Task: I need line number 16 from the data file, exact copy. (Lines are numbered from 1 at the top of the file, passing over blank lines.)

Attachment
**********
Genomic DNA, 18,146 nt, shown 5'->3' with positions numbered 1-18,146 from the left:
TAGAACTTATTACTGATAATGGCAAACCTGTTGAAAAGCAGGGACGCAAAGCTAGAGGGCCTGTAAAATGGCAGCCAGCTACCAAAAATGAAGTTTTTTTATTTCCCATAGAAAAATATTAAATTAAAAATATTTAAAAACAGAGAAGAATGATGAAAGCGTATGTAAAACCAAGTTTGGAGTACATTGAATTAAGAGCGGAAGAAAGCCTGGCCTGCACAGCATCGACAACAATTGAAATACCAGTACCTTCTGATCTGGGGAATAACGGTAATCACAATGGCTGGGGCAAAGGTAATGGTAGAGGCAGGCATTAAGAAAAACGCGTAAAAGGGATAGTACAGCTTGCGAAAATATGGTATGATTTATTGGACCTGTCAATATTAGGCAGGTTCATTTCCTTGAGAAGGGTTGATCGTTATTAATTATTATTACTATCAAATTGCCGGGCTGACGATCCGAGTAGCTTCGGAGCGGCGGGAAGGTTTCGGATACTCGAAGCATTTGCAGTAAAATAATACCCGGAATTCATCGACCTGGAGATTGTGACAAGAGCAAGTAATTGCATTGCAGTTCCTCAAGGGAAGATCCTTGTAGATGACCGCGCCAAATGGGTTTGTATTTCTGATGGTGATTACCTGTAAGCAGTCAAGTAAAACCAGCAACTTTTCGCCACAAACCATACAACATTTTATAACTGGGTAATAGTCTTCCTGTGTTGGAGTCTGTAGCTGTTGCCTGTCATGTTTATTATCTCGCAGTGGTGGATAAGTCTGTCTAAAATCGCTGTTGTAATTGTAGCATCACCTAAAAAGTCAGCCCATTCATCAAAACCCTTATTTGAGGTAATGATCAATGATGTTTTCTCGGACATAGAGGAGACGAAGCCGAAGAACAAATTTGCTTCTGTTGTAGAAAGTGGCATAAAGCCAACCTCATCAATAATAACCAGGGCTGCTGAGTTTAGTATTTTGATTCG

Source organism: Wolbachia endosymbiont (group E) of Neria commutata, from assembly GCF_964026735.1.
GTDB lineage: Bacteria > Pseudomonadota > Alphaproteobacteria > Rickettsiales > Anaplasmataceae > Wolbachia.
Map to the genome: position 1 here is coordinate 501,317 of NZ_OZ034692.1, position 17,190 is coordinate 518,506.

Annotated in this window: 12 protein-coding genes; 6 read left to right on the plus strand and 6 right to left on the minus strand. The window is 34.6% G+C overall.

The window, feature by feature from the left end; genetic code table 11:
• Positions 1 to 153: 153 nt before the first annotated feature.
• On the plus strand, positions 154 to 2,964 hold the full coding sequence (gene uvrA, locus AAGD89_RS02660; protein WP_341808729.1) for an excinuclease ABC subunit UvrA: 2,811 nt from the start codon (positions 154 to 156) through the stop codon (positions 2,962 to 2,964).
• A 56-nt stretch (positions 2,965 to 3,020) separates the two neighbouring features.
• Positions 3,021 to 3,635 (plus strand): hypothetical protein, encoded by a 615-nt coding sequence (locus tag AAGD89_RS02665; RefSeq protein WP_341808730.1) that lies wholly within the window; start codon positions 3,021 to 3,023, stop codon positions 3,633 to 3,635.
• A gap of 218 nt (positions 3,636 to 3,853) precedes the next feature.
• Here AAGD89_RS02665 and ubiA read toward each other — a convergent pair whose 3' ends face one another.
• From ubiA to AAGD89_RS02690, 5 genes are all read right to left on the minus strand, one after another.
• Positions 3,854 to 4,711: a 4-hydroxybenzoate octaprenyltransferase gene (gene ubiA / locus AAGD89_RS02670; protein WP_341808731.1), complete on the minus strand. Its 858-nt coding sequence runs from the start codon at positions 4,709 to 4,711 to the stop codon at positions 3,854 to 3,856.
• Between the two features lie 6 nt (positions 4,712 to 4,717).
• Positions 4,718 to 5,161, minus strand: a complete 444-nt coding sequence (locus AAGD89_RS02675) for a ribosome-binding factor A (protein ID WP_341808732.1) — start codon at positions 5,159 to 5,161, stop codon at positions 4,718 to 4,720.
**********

• Between the two features lie 6 nt (positions 4,712 to 4,717).